FDIC Asks Banks for Input on Small-Dollar Loans

Inside Subprime: Nov 26, 2018

By Grace Austin

The Federal Deposit Insurance Corporation is asking for feedback from banks on how to support small-dollar lending, signaling a potential shift in policies toward short-term, small-dollar loans.

That request came in mid-November from the federal agency. The open period to submit comments will last 60 days.

The FDIC is asking banks about the demand for small-dollar loans, the benefits and risks of offering small-dollar loans, and potential challenges — like if there are legal or regulatory challenges to having these types of loans available to consumers and what could keep consumers from applying for them. The FDIC also wants to know if certain product features would make the loans better for consumers and banks, and the role of technology in such loans.

Although the FDIC named a number of questions it’s looking for feedback on, it’s still a vague request for comments in some ways, since the agency didn’t specify such key guidelines as what quantifies a small loan.

The FDIC’s move follows the Office of the Comptroller of Currency’s decision in May 2018 to ease limits on small-dollar lending. That’s a shift from five years ago — in 2013, the OCC and the FDIC restricted short-term, small-dollar loans.

But as the American Banker said recently, many banks are hesitant about introducing or re-introducing those types of loans before governmental agencies have OK’d them.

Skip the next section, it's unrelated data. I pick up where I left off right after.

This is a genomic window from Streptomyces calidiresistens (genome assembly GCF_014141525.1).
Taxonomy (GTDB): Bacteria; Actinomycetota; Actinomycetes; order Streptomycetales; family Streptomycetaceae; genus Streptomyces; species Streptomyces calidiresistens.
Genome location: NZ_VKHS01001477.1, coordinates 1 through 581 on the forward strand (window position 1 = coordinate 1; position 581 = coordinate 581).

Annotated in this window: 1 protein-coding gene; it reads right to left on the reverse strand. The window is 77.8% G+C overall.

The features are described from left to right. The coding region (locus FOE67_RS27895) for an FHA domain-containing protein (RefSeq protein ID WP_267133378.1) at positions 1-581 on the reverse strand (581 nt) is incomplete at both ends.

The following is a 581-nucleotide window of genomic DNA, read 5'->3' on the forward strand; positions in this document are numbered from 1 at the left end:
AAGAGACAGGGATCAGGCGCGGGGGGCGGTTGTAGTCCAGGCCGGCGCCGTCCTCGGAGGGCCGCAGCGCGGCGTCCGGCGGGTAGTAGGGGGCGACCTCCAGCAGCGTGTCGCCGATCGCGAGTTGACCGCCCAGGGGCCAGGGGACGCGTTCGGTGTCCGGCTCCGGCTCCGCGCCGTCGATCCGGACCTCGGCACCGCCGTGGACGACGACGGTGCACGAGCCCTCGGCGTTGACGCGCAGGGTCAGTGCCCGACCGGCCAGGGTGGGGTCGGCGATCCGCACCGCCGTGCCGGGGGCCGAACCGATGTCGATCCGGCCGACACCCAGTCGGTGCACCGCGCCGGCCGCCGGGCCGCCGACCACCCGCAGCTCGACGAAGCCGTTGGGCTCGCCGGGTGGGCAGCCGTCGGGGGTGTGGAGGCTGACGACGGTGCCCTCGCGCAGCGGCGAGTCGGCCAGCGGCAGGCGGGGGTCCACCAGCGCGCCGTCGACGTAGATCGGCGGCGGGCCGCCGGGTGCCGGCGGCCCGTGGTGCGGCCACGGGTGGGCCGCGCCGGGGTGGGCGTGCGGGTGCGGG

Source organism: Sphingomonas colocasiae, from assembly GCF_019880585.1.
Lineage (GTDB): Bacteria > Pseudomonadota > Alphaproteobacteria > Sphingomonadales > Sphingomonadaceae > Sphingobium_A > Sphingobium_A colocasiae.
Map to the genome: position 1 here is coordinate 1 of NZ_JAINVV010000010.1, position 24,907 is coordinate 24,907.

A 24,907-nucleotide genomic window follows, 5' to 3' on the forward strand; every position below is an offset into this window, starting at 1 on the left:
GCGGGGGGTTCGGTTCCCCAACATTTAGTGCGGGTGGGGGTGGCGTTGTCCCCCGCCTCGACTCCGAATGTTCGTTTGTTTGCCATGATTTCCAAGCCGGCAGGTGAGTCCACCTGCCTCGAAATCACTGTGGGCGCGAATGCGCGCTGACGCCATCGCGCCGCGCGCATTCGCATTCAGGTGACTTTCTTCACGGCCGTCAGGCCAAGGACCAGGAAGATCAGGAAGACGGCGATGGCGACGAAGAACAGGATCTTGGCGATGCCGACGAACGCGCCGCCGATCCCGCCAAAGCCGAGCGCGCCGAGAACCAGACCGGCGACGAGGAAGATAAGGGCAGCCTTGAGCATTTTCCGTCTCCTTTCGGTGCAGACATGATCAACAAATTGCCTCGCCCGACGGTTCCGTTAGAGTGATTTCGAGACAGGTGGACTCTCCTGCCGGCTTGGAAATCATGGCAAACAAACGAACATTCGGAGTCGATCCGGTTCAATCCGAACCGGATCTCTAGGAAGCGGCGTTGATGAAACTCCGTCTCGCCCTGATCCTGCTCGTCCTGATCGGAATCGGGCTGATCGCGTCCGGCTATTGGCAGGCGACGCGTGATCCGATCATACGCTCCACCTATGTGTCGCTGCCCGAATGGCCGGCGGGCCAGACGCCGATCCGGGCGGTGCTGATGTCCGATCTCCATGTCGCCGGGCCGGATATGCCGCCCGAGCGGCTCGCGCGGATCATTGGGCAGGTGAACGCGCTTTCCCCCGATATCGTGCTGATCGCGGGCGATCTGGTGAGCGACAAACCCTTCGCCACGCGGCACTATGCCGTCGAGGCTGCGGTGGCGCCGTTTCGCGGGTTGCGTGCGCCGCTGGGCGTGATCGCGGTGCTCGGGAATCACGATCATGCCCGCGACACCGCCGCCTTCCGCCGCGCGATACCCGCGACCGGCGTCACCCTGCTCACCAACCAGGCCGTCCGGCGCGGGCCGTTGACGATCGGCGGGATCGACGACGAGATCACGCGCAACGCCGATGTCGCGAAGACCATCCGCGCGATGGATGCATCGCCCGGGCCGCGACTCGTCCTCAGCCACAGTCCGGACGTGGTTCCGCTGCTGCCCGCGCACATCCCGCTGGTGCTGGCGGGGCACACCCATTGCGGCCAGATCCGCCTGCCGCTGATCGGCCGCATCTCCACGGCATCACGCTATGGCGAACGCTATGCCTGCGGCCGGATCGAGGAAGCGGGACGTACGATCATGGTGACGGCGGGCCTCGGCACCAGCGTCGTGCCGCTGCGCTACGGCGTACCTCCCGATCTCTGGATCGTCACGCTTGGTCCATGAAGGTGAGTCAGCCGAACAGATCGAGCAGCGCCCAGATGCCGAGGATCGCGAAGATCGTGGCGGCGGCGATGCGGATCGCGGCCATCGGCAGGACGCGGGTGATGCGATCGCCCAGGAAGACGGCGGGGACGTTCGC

In a statement, FDIC Chairperson Jelena McWilliams said that, while it would be great if American consumers didn’t have to rely on such loans, “studies have shown that unfortunately that is not the reality for many Americans. Consumers benefit when small-dollar credit products are available from banks.”

The FDIC said that its own research, released in October 2018, shows “20 percent of U.S. households reported that their income varied ‘somewhat’ or ‘a lot’ from month-to-month.”

One of the key words the FDIC used in its statements on small-dollar loans is “responsible.” While research shows 40 percent of Americans don’t have enough savings for a $400 expense, that means there aren’t a lot of options for them on the market right now. And products like payday loans and title loans with exorbitantly high interest rates become one of the few recourses, leaving consumers trapped in a cycle of debt.

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